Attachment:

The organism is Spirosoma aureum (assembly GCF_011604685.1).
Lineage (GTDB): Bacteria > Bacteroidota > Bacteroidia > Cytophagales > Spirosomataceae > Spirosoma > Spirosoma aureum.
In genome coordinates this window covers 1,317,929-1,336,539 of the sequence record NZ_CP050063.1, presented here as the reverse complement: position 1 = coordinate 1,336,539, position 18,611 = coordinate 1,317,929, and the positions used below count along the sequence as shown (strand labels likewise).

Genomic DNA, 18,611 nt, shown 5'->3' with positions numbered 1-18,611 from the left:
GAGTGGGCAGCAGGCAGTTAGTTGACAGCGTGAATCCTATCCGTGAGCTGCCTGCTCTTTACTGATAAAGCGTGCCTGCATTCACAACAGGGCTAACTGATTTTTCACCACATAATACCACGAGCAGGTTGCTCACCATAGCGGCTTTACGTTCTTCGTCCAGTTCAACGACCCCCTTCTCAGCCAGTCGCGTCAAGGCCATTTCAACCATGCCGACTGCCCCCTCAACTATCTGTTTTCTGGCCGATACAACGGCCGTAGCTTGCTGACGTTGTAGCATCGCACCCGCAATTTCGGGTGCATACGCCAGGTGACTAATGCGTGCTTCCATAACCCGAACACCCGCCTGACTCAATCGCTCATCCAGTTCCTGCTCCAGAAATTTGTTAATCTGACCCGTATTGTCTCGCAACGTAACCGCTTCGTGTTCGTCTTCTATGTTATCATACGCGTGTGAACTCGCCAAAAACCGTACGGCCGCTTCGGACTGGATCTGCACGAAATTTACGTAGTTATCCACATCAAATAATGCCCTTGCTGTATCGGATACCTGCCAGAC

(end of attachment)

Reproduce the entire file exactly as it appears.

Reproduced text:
The organism is Spirosoma aureum (assembly GCF_011604685.1).
Lineage (GTDB): Bacteria > Bacteroidota > Bacteroidia > Cytophagales > Spirosomataceae > Spirosoma > Spirosoma aureum.
In genome coordinates this window covers 1,317,929-1,336,539 of the sequence record NZ_CP050063.1, presented here as the reverse complement: position 1 = coordinate 1,336,539, position 18,611 = coordinate 1,317,929, and the positions used below count along the sequence as shown (strand labels likewise).

Genomic DNA, 18,611 nt, shown 5'->3' with positions numbered 1-18,611 from the left:
GAGTGGGCAGCAGGCAGTTAGTTGACAGCGTGAATCCTATCCGTGAGCTGCCTGCTCTTTACTGATAAAGCGTGCCTGCATTCACAACAGGGCTAACTGATTTTTCACCACATAATACCACGAGCAGGTTGCTCACCATAGCGGCTTTACGTTCTTCGTCCAGTTCAACGACCCCCTTCTCAGCCAGTCGCGTCAAGGCCATTTCAACCATGCCGACTGCCCCCTCAACTATCTGTTTTCTGGCCGATACAACGGCCGTAGCTTGCTGACGTTGTAGCATCGCACCCGCAATTTCGGGTGCATACGCCAGGTGACTAATGCGTGCTTCCATAACCCGAACACCCGCCTGACTCAATCGCTCATCCAGTTCCTGCTCCAGAAATTTGTTAATCTGACCCGTATTGTCTCGCAACGTAACCGCTTCGTGTTCGTCTTCTATGTTATCATACGCGTGTGAACTCGCCAAAAACCGTACGGCCGCTTCGGACTGGATCTGCACGAAATTTACGTAGTTATCCACATCAAATAATGCCCTTGCTGTATCGGATACCTGCCAGAC